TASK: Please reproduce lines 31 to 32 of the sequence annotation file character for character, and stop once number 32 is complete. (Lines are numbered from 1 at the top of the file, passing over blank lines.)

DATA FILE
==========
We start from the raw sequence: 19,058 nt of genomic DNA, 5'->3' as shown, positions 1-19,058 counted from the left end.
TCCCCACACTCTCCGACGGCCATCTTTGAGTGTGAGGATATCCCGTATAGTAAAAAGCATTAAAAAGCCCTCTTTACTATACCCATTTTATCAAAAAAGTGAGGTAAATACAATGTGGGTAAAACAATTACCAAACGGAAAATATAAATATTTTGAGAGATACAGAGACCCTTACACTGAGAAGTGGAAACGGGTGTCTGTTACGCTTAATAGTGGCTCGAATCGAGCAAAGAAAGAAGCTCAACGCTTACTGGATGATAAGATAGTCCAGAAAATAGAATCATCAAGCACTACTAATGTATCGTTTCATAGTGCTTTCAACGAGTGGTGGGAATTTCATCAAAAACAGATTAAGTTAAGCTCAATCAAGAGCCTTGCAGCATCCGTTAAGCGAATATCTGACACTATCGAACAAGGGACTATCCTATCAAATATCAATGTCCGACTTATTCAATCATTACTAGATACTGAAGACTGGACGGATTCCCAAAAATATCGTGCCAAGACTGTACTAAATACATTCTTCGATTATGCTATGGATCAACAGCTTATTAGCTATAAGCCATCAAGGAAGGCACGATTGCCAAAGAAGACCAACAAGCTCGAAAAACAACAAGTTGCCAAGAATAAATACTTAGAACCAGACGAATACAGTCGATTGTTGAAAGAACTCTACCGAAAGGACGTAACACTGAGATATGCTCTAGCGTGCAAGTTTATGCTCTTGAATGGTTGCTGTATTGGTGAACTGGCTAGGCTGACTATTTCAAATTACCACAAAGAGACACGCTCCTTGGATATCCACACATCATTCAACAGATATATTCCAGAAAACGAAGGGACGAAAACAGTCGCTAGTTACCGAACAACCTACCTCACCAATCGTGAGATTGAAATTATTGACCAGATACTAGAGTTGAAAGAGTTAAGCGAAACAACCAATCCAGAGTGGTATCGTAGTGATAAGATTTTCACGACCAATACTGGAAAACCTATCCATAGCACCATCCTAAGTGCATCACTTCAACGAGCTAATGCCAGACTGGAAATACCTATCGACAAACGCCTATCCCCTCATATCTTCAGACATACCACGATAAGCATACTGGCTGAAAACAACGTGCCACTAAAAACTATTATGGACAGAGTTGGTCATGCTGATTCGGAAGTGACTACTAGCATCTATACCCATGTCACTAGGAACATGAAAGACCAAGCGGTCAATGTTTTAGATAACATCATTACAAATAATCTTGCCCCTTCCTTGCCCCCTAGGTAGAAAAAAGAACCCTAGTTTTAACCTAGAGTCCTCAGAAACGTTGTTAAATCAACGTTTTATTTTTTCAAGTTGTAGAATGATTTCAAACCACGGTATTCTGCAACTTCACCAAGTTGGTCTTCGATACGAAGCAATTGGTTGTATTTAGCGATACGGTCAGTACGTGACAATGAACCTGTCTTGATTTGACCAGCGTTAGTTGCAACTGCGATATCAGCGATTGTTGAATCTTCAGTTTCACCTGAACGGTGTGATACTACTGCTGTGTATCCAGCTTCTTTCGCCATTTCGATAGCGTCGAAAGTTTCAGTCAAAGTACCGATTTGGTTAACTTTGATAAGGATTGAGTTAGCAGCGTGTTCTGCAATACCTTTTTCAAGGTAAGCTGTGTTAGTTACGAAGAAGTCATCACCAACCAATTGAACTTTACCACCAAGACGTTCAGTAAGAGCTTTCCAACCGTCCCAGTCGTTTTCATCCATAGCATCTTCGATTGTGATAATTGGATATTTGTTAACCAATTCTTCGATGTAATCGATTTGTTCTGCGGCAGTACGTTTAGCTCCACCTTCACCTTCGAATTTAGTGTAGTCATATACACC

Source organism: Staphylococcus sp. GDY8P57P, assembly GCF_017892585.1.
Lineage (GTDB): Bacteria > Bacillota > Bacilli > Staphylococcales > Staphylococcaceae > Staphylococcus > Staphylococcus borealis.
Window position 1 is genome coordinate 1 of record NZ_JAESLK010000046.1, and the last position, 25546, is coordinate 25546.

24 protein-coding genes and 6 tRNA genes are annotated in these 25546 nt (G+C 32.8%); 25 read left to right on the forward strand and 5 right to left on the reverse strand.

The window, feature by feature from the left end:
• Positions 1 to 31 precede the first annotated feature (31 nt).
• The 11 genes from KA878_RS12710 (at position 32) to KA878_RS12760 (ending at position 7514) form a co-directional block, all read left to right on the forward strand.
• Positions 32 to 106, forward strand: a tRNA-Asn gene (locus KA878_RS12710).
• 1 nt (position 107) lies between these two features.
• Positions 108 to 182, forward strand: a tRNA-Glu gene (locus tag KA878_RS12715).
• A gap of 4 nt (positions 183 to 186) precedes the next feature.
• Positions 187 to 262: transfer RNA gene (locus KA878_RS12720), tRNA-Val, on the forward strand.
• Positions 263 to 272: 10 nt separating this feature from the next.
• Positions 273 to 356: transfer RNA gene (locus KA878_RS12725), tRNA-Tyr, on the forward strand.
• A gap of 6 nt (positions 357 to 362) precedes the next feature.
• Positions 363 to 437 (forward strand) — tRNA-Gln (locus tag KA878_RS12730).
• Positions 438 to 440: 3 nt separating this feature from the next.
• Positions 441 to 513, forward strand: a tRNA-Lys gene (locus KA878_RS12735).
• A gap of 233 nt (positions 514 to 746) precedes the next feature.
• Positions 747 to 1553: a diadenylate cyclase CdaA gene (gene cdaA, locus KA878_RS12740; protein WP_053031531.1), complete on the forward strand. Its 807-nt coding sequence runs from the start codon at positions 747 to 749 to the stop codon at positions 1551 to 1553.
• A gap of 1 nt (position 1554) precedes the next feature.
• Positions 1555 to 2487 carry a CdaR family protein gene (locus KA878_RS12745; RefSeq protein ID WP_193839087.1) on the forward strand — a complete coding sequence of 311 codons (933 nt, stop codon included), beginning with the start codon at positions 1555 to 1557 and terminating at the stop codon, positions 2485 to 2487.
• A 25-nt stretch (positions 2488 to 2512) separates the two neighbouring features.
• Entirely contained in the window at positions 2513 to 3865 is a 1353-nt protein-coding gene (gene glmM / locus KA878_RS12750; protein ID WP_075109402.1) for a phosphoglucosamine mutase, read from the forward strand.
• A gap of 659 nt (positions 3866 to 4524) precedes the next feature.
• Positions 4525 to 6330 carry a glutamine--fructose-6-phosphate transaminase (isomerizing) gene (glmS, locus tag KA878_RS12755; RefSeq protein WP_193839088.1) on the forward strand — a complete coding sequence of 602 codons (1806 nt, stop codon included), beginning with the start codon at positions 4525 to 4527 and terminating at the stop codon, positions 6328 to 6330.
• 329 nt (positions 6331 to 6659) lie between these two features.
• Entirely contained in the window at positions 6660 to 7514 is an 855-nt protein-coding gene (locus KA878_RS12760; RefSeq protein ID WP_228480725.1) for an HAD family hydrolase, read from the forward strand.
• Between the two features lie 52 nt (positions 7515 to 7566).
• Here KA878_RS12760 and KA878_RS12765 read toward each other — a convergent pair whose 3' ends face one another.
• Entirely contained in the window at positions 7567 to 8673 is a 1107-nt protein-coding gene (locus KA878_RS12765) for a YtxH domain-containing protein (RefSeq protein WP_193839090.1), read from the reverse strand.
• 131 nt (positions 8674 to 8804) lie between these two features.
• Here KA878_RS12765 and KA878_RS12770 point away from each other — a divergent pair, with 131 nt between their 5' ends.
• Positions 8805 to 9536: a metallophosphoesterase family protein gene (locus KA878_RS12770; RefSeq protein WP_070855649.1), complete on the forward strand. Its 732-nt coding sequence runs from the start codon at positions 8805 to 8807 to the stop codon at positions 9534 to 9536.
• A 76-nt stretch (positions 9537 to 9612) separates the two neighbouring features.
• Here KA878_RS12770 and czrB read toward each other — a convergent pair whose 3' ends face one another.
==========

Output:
• Between the two features lie 52 nt (positions 7515 to 7566).
• Here KA878_RS12760 and KA878_RS12765 read toward each other — a convergent pair whose 3' ends face one another.